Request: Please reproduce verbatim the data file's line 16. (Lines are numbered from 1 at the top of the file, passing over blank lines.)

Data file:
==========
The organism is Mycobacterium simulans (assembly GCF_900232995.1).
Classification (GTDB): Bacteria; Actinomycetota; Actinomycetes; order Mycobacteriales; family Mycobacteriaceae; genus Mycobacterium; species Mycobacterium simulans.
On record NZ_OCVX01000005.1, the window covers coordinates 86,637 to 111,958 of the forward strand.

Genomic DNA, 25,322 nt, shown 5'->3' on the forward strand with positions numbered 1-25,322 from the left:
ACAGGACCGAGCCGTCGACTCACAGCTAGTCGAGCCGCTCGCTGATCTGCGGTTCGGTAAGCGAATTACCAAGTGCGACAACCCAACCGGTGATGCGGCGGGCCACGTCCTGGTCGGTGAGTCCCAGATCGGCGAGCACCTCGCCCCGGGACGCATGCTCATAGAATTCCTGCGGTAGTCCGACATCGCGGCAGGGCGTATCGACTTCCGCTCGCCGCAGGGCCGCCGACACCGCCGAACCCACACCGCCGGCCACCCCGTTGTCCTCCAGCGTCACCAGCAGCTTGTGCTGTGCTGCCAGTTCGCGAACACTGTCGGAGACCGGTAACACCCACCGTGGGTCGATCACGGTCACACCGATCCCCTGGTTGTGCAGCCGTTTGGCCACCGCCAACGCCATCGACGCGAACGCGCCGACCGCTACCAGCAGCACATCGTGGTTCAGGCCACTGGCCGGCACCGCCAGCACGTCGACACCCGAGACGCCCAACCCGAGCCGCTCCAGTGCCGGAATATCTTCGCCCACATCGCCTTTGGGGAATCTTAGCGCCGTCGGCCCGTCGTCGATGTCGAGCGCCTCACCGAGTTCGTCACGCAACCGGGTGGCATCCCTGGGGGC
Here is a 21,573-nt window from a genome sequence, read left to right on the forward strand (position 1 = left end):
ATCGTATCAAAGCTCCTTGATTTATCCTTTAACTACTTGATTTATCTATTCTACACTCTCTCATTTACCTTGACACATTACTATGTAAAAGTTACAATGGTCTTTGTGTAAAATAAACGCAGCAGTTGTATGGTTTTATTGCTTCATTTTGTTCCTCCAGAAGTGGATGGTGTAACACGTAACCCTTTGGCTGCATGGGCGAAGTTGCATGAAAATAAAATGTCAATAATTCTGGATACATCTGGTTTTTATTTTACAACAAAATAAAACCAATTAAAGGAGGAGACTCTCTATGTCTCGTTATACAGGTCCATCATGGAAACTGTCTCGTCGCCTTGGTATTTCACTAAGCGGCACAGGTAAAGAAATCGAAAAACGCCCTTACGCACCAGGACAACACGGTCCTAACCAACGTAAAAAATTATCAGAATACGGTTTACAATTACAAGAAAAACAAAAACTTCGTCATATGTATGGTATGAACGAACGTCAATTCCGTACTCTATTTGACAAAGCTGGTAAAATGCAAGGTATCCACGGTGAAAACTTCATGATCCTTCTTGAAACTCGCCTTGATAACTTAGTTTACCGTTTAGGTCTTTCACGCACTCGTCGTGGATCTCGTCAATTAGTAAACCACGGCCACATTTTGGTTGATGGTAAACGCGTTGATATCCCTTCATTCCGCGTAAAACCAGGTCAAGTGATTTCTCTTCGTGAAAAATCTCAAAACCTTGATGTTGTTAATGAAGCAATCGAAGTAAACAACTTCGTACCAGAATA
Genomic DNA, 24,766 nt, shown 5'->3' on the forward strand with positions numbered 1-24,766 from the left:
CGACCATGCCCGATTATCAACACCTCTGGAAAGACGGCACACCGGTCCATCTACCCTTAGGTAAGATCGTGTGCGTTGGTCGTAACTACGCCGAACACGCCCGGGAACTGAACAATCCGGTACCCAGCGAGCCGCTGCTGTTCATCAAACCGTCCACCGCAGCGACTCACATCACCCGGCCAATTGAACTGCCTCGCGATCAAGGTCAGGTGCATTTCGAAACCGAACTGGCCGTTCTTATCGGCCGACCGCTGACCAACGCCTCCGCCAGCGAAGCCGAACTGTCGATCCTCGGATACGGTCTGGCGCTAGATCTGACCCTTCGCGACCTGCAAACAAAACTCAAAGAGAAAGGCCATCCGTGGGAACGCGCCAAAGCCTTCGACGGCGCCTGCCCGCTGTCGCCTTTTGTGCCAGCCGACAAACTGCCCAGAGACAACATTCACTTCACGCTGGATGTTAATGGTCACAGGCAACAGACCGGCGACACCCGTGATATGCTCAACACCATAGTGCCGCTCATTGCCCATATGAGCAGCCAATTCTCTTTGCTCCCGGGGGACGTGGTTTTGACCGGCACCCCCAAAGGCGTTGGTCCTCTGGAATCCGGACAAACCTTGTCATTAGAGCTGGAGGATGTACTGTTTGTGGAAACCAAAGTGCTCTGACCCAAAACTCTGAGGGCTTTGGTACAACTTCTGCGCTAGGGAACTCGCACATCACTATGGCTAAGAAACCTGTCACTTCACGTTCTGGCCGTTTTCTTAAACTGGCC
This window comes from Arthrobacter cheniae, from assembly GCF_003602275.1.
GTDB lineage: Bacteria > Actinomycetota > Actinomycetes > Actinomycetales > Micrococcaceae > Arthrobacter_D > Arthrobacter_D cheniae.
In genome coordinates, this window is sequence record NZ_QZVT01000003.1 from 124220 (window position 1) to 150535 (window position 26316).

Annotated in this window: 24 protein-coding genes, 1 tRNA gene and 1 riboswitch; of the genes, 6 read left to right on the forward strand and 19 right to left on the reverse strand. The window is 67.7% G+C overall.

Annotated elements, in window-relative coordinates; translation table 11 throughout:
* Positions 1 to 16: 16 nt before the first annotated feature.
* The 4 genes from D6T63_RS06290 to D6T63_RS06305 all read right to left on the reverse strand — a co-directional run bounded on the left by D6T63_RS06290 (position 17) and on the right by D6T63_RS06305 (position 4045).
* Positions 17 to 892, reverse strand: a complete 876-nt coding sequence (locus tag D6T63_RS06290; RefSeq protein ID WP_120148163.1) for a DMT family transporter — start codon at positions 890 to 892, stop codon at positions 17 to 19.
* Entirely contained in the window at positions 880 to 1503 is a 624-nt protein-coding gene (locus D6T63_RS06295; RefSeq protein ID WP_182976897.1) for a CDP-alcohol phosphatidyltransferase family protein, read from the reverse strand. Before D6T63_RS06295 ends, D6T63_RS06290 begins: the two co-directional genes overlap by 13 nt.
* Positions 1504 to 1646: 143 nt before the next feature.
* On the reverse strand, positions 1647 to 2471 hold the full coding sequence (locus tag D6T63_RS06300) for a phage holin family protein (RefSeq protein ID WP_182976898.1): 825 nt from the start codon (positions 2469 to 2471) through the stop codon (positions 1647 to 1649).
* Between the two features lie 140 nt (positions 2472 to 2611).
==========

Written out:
* The 4 genes from D6T63_RS06290 to D6T63_RS06305 all read right to left on the reverse strand — a co-directional run bounded on the left by D6T63_RS06290 (position 17) and on the right by D6T63_RS06305 (position 4045).